“Inside every culprit, there is a victim crying for help. That person is also a victim of ignorance, small-mindedness and lack of awareness. It’s the stress, lack of broad vision about life, lack of understanding, and bad communication that leads to violence in society.”
~ Gurudev Sri Sri Ravi Shankar
The Prison Program program aims to transform the lives of people working in or incarcerated within the criminal justice system – the perpetrators, the law enforcers and the victims. It works in tandem with probation departments, family and juvenile court systems, administrators and correctional officers of penal institutions and law enforcement departments.
The basic premise of the Prison Program is that no individual is really ‘bad’ but takes to crime due to external stressors which they are unable to deal with effectively. Under conditions of confinement, violent tendencies and negative emotions are intensified, causing further damage to the psyche of inmates.
The Prison Program teaches skills that reduce stress, heal trauma and provides practical knowledge of how to handle negative emotions in order to live to one's highest potential and contribute to society in a positive way.
Active in over 45 countries
and continues to grow.
Over 100 prisons
have implemented the program in India
More than 500,000 prison inmates
have been transformed through these programs.
Since 1999, more than 120,000 inmates from prisons in India have undergone the Prison Program with good results. In Tihar Jail - Asia's largest prison, over 48,000 convicts and 130 prison staff have benefited from the program. Two courses continue to be conducted every month with follow-up sessions every weekend.
”In a pessimistic state of mind, I was introduced to the basic course of The Art of Living. It was a revelation, an eye opener. As I had left the dreams of being released behind, so also the fear of not ever going back outside also left." – Sunil, a past inmate
"Inmates and officers have derived immense benefit by way of physical, mental, spiritual and social well being." - D.R. Karthikeyan, Former Director General, National Human Rights Commission
SRIJAN - Social Rehabilitation of Inmates in Jail and Aiding the Needy, is a project designed to channelize hidden talents in a productive way. It not only allows inmates to express their creativity acting as an outlet for stress, but also gives them a set of skills and lets them earn a respectful living. Over 1800 prisoners and 1300 reformed militants have been trained and have found opportunities to regain their self-worth.
This project produces items like paper bags, office stationary, lampshades, photo frames and boxes. These are then supplied to corporates and departmental stores and also exported to other countries.
SRIJAN project in Tinsukia Jail, Assam provides Electrical & Carpentry training to inmates. In Central Jail in Bangalore, the project “Punarnava” is supporting 45 female inmates in making and selling incense sticks, gift articles and apparel.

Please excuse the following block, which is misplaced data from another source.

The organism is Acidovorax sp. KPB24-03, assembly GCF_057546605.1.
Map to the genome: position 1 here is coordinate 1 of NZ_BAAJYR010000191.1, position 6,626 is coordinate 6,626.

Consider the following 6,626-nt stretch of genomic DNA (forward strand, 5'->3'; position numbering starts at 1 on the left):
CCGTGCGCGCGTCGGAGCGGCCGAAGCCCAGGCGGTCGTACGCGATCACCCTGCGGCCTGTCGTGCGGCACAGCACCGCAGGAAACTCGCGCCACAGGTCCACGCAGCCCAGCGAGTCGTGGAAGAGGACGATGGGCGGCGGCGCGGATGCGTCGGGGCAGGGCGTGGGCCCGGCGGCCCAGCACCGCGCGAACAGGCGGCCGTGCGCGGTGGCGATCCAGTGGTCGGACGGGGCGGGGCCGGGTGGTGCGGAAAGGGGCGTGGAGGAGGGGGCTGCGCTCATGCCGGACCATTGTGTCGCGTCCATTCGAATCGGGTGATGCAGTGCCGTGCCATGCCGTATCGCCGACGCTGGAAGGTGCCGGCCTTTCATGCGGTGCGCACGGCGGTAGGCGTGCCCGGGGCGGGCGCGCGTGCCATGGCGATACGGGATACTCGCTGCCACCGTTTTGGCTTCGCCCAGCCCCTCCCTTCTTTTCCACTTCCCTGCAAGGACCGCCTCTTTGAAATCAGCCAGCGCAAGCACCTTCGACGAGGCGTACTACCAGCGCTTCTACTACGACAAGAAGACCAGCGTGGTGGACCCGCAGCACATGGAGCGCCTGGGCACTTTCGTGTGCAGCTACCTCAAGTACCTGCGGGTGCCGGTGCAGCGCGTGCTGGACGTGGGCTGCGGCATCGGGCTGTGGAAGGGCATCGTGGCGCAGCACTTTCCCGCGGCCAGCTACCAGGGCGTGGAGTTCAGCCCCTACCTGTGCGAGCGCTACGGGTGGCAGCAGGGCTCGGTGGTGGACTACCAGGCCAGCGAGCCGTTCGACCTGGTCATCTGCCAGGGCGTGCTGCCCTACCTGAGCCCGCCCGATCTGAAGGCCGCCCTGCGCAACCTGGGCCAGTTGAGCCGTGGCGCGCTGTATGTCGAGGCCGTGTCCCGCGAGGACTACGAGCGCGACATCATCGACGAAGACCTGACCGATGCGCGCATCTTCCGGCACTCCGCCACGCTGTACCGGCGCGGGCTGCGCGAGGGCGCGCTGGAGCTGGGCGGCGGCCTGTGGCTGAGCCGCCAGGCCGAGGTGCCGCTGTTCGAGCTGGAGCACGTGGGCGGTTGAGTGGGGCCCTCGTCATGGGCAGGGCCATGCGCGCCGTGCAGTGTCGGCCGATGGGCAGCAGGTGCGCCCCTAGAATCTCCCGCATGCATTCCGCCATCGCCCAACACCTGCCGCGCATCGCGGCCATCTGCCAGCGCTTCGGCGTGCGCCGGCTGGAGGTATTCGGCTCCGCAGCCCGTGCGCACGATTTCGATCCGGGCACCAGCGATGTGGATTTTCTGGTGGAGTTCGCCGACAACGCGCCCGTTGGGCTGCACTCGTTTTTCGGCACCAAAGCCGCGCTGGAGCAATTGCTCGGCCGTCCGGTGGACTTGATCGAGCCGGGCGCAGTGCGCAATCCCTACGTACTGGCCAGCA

Featured Rural Transformation Service Projects
360 million people in India i.e. roughly 40 percent of rural households do not have access to electricity. A majority of these people rely on kerosene and other fuels to meet their lighting needs, which is hazardous to both their health and to the environment. Every year 2.2 million litres of kerosene is burned for lighting, emitting approximately 5.5 million tonnes of carbon dioxide. Traditional fuel combustion, the primary source of indoor air pollution, causes between 300,000-400,000 deaths per year in India alone.
Initiated in 2012, The Art of Living’s vision to ‘Light a Million Homes’ is an on-going campaign inspiring individuals and corporate partners to work with us to bring clean and affordable lighting solutions to un-electrified homes and villages in India and in Nepal.
The Light a Home follows an integrated approach that combines multiple elements of rural transformation including building rural entrepreneurs. While there is still a journey to be completed, smiles are already lighting up thousands of faces as they begin to experience the benefits of this project.
- Assam: India’s largest solar battery charging station launched to power 287 houses on a remote island in Dibrugarh, Assam in December 2016. With women heading the implementation, the portable solution has been installed on a sandy island.
- Arunachal Pradesh: 33 homes light up in the remote regions
- Jammu & Kashmir: Two schools fully electrified after the 2014 floods
- Tamil Nadu: A remote tribal settlement of Kodamban Kombai in the Nilgiri forest was electrified for the first time
- Karnataka: Three remote villages on the border of Karnataka and Goa got electricity for the first time in their history
- Maharashtra: Solar lamps provide portable electricity to nomadic laborers who are migrants and travel from place to place